• at the first meeting, the appellant said that he “wanted to buy a little house” to live in, to which Mr Zourkas responded that “there would not be a problem going bigger and getting something with land”  O which resulted in the appellant finding a five?acre property with two houses on it in Fingal, available for $900,000.
  • at another meeting, Zourkas told the appellant that he could borrow a sum sufficient to pay out the existing mortgages over the Narre Warren properties, purchase the Fingal property, and have approximately $53,000 remaining to go towards the first three months’ interest on the loan [10] .
  •  Zourkas advised the appellant that he could then sell the Narre Warren properties, reducing the loan to approximately $400,000, which the appellant could then refinance with a bank at a lower interest rate [10]

The calculation was that:

  • two Narre Warren properties and the Fingal property would secure the appellant’s obligations as guarantor
  • the existing debt to Commonwealth Bank secured on the Narre Warren properties totalled approximately $240,000.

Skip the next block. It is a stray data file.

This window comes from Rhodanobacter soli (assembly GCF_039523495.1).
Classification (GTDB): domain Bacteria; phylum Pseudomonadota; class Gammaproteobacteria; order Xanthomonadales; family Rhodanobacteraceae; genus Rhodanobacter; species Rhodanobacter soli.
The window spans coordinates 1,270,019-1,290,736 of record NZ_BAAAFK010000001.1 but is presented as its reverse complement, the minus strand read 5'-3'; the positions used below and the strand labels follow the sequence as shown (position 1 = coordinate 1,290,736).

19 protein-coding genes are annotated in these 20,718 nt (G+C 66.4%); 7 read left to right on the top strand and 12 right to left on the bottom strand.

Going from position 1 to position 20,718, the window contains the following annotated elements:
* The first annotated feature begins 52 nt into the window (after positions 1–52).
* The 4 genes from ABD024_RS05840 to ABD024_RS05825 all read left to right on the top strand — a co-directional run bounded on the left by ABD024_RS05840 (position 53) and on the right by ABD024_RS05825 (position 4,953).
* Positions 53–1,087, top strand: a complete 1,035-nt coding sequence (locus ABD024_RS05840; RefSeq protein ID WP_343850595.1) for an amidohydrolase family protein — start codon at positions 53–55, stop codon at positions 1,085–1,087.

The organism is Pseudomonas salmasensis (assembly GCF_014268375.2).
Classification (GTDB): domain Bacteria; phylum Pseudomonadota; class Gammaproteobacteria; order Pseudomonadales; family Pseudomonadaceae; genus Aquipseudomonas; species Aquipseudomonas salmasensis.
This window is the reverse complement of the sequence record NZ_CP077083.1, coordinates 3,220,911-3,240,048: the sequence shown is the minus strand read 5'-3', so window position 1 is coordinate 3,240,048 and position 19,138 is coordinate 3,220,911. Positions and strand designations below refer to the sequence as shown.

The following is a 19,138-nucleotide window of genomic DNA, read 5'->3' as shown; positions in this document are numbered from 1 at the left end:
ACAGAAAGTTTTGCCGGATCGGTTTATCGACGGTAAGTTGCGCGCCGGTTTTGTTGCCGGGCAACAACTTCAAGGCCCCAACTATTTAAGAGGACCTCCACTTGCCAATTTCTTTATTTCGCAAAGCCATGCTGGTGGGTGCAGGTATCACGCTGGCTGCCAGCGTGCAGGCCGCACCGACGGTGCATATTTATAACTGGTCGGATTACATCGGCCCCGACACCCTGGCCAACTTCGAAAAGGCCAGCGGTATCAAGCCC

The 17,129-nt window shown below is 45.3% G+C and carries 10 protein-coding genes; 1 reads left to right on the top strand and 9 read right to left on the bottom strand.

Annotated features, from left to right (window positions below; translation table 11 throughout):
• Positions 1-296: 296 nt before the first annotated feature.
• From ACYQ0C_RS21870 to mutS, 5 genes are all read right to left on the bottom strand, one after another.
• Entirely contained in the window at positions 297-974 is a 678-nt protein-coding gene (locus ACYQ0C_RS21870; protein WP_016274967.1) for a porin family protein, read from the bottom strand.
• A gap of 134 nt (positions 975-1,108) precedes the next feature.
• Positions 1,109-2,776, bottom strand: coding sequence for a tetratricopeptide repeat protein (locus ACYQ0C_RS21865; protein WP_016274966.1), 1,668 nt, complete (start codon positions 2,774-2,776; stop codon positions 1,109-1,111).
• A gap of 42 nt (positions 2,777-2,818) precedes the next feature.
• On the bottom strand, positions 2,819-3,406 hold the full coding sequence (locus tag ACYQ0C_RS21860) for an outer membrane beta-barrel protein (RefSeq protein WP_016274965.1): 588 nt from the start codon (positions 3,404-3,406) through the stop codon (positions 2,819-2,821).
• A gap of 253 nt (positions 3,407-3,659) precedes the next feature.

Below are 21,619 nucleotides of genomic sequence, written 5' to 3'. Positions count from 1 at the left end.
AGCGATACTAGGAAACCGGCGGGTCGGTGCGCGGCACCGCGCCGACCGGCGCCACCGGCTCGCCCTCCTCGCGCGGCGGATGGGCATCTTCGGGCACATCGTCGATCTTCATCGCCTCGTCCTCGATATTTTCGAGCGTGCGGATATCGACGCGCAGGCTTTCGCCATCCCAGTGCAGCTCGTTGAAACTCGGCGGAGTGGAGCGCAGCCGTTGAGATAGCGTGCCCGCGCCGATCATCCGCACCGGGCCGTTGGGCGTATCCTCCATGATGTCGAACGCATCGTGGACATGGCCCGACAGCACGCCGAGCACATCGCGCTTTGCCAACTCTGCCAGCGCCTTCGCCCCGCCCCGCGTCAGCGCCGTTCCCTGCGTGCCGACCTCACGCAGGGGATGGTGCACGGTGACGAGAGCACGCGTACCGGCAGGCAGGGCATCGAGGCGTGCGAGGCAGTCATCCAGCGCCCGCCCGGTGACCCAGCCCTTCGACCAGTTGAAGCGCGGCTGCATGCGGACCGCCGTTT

• on the basis that the two properties had a market value of $770,000, the appellant’s equity was thus worth about $530,000 [11].

On 30 June 2015, the appellant signed a contract to Read the rest of this entry »

Re Slodyczka & Farren Pty Ltd (Costs) [2022] VSC 102 (4 March 2022): application for costs by the defendant; where presumption of insolvency rebutted, multiple defences relied upon

March 9, 2022

The postscript to Re Slodyczka & Farren Pty Ltd [2022] VSC 102 is a decision by Associate Justice Hetyey regarding costs of the application. 


in the substantive judgment  the plaintiff’s application to wind up the defendant in insolvency was dismissed.

The relevant facts for the purpose of considering a costs order were: